Thanks to Dr Gibson for alerting me to this. He’s also got a piece on insider trading that was first published in the Freeman in December of 2010. We’ve been able to reproduce it here at NOL. He writes:
Insider trading is restricted but not entirely forbidden. Just what constitutes the “bad” kind of insider trading? This is generally understood to be trading on information originating within a company that could have a material effect on the share price had it been publicly known. The law applies not only to insiders—employees and directors—but also to any outsiders to whom inside information is disclosed […]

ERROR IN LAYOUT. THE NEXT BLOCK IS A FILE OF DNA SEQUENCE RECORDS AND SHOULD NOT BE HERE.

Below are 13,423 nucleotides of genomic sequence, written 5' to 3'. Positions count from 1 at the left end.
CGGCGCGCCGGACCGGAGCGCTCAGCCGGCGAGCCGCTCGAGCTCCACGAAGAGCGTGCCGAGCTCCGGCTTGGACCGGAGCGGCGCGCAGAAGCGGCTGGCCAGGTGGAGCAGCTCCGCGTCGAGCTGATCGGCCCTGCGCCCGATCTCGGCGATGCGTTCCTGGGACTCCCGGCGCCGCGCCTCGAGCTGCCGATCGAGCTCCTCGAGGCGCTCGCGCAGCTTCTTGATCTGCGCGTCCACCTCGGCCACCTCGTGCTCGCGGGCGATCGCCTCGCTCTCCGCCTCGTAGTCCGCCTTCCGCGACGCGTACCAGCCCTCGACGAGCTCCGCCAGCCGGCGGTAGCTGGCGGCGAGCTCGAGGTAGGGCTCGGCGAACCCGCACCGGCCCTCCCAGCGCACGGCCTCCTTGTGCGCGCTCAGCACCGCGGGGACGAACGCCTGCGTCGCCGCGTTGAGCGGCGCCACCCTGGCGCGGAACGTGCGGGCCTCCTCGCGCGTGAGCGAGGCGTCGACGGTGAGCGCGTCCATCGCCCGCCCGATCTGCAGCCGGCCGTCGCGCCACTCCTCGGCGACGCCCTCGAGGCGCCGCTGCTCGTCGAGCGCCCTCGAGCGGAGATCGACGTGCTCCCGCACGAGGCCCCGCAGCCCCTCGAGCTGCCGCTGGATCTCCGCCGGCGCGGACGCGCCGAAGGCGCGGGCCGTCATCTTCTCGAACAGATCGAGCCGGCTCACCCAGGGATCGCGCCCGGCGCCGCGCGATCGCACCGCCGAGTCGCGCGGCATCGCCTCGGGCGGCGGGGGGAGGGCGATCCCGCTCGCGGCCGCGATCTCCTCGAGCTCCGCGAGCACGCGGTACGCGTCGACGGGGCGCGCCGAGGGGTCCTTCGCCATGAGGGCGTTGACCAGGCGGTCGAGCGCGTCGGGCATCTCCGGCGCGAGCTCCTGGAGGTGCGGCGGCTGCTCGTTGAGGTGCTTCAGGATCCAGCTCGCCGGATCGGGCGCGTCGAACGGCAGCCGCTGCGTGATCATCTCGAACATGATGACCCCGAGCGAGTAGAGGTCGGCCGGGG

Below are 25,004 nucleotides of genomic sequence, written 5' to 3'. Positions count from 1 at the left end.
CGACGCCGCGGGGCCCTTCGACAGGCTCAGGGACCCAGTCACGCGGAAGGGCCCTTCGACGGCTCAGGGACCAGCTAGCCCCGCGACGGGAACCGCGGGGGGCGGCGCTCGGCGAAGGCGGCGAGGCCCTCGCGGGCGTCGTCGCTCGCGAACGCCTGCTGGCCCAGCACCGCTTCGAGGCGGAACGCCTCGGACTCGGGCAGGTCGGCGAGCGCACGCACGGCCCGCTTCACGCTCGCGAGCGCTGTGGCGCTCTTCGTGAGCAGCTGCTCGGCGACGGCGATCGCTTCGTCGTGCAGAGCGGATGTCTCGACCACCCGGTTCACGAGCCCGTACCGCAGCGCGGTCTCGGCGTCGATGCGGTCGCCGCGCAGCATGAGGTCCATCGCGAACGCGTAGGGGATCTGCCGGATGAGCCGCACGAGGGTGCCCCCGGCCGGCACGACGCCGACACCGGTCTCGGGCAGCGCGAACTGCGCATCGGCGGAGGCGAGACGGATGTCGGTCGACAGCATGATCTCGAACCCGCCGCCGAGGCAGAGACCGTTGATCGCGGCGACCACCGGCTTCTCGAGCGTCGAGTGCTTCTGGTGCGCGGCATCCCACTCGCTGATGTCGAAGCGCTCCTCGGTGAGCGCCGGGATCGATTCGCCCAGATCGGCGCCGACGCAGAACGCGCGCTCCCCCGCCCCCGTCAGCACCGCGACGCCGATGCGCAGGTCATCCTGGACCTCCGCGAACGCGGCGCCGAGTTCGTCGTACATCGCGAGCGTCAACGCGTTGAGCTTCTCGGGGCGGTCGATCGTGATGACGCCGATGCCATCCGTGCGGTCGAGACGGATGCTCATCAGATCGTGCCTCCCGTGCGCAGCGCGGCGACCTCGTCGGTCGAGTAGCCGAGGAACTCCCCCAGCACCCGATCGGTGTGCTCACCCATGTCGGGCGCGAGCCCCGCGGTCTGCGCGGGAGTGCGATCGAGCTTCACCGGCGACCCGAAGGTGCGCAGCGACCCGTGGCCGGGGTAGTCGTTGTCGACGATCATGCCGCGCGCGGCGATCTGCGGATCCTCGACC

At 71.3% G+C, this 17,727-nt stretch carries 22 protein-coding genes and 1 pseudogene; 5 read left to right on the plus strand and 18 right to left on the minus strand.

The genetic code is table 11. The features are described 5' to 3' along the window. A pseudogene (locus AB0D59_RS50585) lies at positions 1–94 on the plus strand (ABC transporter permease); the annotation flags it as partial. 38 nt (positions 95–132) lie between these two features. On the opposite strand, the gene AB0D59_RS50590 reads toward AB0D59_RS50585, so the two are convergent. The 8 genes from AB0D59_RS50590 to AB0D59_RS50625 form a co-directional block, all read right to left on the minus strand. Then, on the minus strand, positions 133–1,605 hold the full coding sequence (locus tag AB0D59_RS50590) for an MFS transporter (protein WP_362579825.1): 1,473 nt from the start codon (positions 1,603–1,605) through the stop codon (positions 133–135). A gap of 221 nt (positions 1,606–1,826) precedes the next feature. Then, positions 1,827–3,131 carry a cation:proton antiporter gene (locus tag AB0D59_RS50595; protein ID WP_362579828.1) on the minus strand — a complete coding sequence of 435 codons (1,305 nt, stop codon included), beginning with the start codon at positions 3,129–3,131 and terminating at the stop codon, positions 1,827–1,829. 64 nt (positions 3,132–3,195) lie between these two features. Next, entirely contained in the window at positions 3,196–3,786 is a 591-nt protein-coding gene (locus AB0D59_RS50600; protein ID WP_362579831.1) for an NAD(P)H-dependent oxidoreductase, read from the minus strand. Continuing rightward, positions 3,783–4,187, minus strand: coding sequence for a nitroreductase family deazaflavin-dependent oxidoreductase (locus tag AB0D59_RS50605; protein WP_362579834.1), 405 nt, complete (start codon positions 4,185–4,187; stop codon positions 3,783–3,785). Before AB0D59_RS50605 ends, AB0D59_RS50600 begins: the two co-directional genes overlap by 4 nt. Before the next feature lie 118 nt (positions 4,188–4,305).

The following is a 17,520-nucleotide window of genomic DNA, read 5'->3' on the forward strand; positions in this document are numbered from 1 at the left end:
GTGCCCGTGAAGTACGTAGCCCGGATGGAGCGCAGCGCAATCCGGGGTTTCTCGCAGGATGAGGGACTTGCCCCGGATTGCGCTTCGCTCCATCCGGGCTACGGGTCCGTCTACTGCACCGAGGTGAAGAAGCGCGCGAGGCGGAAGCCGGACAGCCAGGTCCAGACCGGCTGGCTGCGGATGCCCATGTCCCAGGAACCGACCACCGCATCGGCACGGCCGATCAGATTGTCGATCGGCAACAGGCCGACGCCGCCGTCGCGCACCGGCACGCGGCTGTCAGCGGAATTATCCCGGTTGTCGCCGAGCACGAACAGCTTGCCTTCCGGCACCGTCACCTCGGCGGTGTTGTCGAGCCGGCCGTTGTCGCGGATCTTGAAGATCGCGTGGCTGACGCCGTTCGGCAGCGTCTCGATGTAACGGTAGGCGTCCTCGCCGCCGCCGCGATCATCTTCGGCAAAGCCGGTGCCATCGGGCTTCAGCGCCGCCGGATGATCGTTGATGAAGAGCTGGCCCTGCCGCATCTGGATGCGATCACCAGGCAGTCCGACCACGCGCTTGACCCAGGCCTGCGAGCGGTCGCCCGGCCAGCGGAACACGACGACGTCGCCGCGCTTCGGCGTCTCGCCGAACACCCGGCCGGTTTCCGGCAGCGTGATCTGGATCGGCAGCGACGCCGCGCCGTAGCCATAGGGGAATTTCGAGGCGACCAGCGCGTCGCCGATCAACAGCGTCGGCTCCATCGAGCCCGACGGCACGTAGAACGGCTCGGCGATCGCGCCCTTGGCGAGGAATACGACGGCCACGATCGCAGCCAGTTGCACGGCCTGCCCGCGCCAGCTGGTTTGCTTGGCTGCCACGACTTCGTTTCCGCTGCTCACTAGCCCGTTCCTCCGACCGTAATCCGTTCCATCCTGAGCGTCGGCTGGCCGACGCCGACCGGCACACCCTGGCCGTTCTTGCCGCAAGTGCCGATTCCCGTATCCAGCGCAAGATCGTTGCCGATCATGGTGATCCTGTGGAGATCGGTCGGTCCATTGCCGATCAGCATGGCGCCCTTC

We see that insider-trading regulations are subjective and arbitrary, rivaling antitrust laws in this respect. It is no wonder that Congress never defined insider trading and that the SEC resisted defining it for many years; the courts have had to make up the rules as cases arose. Every so often someone like Martha Stewart is thrown to the lions, drawing cheers from the jealous and spreading fear to successful and therefore high-profile managers.
Dr Gibson’s suggestions for alternatives to government regulation are, by themselves, worth the price of admission.
Update: this piece, also by Dr Gibson, explaining what hedge funds are is well worth your time, too.